While the Osmothèque in Versailles covers the history of perfumery as a science, Barcelona’s Museo del Perfume (site in Spanish and Catalan) takes it a bit farther than that. With the very grand claim that “la historia de la perfumería es tan antigua como la historia de la humanidad” (the history of perfumery is as old as the history of humanity), the Museo lays claim to over 5000 bottles, miniatures, catalogues, labels, and old advertising relating to the history of perfume from prehistory to the present day, including Mesopotamia, Egypt, Israel, Greece, the Phoenicians and Carthage, Rome, Islamic civilizations, and the Renaissance. All this is organized into two parts: one containing flasks, bottles and jars from ancient civilisations and the Modern era, and the other containing relics from the current, industrialized era of perfumes.
Scent itself is not the focus of this collection, founded in 1961, but rather the receptacles that have held the various ointments, oils and other liquids with which people have perfumed themselves throughout the ages. These containers tell us something about the centrality of perfume in human history, as Ramon Planas, the Museum’s founder, explains:
El perfume, en todos los tiempos ha sido y es, un producto apreciado y valioso, por lo que, los frascos y demás recipientes que los han contenido, han destacado, desde siempre, por ser originales en sus formas, o valiosos en los materiales empleados, o ambas cosas a la vez.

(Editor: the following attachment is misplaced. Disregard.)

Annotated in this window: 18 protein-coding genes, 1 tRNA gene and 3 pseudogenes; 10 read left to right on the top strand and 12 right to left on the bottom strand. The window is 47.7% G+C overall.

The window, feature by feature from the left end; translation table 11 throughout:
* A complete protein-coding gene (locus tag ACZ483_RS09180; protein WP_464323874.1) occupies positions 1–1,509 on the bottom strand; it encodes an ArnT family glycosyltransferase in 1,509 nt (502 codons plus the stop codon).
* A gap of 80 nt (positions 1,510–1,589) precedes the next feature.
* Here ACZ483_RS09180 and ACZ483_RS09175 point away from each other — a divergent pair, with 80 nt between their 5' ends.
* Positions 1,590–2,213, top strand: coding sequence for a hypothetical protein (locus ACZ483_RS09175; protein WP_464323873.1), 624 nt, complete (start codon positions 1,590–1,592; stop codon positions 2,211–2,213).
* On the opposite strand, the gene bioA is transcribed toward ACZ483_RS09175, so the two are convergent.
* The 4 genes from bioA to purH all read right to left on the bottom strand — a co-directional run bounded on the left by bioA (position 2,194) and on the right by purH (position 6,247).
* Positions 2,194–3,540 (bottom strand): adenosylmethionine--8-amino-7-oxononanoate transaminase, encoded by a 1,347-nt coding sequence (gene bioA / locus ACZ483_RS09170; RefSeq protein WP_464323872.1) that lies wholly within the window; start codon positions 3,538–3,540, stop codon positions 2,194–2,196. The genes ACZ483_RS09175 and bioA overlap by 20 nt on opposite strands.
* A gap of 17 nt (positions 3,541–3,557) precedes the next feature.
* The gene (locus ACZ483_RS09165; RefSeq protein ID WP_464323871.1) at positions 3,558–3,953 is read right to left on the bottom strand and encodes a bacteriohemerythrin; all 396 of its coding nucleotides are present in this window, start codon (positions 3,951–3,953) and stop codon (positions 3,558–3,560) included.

(Throughout history perfume has been and is a valued and valuable product, inasmuch as the bottles and other receptacles that have contained it have always been designed to be original in form, or valuable in the materials used, or both at once.)
For those who cannot visit the museum, una mini visita has been constructed consisting of photographs and information on selected pieces, as well as some information on the perfumes contained within. It is not clear what percentage of the collection may be viewed online. This gallery, like the museum itself, is divided into precommercial and commercial collections.
Although (according to this reviewer) it does not provide samples of historical perfumes, El Museo del Perfume has been included in our series on smell as a reminder of the importance of smells and perfumes — which, so far, can’t be transmitted via the internet — to the human experience. But the museum has been criticised for “turning the olfactory art into a visual one, which is more familiar and therefore less challenging”: see this 2011 interview with Chandler Burr, former perfume critic for the New York Times and current director and curator of the Center of Olfactory Art in New York City. (Watch this space for more on the COA!)
El Museo del Perfume is located in the back of the Perfumería Regia in the centre of Barcelona. Click here for their location and opening hours, or check their list of useful links for more information on perfumes and perfumery.